It would seem that the phrase “to wear your heart on your sleeve” is in need of an update. A Japanese husband and wife have masterminded a way for you to literally wear “your heart on your chest”.
Having come up with a device which fits across the chest like a parachute vest, armed with sensors, motors, vibrators and speakers, the duo have been able to send their emotions through cyber space.
Not merely representations of your emotions through symbols or signs, but your ‘real’ emotions. In a recent interview the couple declared that they are looking to “create a deep immersive experience, not just a vibration in your shirt triggered by an SMS. Emotion is what gives communication life”. A rather, ahem, emotional speech.
In an aim to inject some gusto into our gab, the device dubbed iFeel_IM ( ‘I feel therefore I am’) can simulate different heart beats, hugs, a butterfly stomach, and a tingling spine and recognize feelings of joy, fear, anger and sadness with apparently 90 percent precision.
The rationale for the innovation? According to the couple, the technologically advanced world of today is the main culprit for our inability to “connect (with each other) emotionally”.
Well, hats off to you guys for this insight.
However, have people not been wandering around making and breaking relationships for years before the first laptop was even invented, entirely unable to express emotion or communicate effectively with their partners?
One only has to look at the percentage of American citizens who currently attend therapy sessions, to know that being emotionally withdrawn is not a problem exclusive to our online habits.
Yes, ninety percent of communication is non-verbal, and being given a helping hand to send your non verbal needs through the airwaves may provide some novelty and user entertainment, but isn’t maintaining relationships online an opportunity to brush up on our ability to express ourselves through, dare I say it, words?
Do we really need someone to yank those emotions out of us and catapult them to our passive partner on the other side?
Well it seems that in Asia at least, we do.
In the West, we generally don’t have too much trouble registering the emotions and communication intents of others.
Even without words, our emotions are typically written all over our faces. Despite the visual clues we perceive, if in Scotland for example, you still have any doubt as to if someone is angry with you or not, you will have your answer well before the bruising on your forehead starts to fade.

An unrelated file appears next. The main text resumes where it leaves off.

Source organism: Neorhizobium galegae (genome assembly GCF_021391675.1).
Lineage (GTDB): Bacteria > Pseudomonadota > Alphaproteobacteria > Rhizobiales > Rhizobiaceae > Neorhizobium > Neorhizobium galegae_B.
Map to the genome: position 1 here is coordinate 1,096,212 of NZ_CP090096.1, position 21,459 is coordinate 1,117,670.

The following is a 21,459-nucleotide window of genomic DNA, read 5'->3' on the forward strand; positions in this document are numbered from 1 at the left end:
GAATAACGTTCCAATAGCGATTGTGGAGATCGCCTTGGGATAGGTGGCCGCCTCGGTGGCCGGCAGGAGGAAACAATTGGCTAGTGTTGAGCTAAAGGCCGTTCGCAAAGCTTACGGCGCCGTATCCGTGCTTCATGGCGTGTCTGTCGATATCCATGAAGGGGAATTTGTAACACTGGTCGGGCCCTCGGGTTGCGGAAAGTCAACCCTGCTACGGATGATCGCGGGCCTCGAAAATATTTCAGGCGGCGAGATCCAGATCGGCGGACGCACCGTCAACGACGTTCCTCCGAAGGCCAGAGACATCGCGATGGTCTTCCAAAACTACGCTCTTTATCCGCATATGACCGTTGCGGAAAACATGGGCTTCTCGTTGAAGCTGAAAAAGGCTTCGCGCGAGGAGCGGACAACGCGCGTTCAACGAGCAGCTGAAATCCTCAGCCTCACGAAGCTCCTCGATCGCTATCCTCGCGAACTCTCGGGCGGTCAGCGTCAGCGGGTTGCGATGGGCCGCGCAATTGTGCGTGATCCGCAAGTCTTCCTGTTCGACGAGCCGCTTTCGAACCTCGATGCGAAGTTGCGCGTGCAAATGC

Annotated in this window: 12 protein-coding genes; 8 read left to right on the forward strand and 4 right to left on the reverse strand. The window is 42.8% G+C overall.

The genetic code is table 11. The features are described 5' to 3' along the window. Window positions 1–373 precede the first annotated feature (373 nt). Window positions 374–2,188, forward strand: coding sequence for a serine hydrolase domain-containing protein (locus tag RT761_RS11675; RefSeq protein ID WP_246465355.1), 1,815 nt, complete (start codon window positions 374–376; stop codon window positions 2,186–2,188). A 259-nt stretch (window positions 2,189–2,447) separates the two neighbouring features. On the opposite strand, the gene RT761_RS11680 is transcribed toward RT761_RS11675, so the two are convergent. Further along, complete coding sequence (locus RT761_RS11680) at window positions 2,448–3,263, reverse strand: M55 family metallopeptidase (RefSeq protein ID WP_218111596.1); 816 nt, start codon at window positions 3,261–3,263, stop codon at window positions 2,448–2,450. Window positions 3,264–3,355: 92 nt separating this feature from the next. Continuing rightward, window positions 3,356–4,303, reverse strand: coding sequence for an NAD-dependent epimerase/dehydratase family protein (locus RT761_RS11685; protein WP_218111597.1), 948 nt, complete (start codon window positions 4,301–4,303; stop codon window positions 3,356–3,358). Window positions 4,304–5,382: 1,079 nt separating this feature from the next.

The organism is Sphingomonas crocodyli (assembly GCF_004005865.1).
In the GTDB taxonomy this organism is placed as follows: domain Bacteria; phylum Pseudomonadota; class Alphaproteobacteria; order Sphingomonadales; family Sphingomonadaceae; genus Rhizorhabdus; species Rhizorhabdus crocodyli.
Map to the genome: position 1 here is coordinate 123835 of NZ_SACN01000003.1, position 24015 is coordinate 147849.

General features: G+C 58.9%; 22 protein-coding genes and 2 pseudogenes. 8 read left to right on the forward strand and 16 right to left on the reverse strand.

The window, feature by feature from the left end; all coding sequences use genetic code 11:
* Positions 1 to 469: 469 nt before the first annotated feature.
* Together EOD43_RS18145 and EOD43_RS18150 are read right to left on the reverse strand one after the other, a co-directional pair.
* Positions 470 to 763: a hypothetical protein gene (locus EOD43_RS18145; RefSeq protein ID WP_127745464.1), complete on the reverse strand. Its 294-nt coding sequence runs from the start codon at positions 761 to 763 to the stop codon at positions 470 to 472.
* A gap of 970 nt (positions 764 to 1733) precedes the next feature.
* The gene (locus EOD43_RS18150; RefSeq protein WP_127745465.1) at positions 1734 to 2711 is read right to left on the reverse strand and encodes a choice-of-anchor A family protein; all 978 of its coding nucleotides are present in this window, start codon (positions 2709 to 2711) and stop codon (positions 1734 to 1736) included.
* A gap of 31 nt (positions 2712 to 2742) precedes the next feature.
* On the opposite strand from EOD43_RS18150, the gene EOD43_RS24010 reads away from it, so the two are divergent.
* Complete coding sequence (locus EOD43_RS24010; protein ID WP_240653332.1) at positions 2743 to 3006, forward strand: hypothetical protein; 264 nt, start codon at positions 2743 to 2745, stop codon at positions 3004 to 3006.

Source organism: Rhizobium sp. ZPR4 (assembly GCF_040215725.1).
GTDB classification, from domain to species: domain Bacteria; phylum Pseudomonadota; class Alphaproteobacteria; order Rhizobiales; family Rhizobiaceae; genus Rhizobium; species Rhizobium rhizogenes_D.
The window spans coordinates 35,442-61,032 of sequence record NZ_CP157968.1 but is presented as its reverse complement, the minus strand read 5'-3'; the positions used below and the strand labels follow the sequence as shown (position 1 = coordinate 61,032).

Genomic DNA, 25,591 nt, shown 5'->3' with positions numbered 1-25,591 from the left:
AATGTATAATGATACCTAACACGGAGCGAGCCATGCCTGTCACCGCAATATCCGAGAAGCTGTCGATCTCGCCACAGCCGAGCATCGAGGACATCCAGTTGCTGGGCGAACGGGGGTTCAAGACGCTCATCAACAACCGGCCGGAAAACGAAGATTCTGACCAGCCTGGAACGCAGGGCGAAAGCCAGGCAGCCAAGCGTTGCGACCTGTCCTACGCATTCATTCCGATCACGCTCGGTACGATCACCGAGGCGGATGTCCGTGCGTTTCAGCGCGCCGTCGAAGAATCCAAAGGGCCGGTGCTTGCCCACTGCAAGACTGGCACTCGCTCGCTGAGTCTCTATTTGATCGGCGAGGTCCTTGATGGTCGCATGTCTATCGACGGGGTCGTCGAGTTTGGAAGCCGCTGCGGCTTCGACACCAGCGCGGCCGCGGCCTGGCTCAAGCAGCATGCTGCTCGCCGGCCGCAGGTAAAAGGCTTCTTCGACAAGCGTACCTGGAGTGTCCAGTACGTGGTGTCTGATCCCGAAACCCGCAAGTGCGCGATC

In terms of cyber space, if there is any doubt, then we have those joyful little blinking emoticons to lend an emotional hand, right? Can’t we just continue to hide our real emotions behind these little faces that smile and blow kisses at us anymore?
Interestingly research has revealed that people in East Asia tend to have a tough time visually discriminating the difference between the emotions on the face.
Last year, ‘Current Biology’ magazine explained that is because Asians tend to focus on the eyes, rather than scan the whole face like westerners do.
So while Westerners might be able to tell if their online buddy is about to punch a hole in the web cam, our Asian friends may have more trouble predicting the emotion that is building up on the other side of their laptop.
This cultural difference in interpreting emotion is even reflected through the emoticons that we use. For example, in the West, emoticons use the mouth to transmit emotional states such as, for happy. In Asia, the same emotions are expressed through the eyes, e.g. ^.^.
So it seems that if anything at all, this product, marketed in Asia could provide a positive alternative to sending emoticons.
In the West for now, the novelty factor is there, but we may want to continue to use our natural visual cues, and leave the vest for the therapy chair.
Having said that, one particular emotion could be usefully transmitted; sarcasm. Being able to convey this intent through the airwaves could prove very useful; add a button for that on the vest and the marketing potential across the ocean would soar.
As for our emotions; just don’t play with them.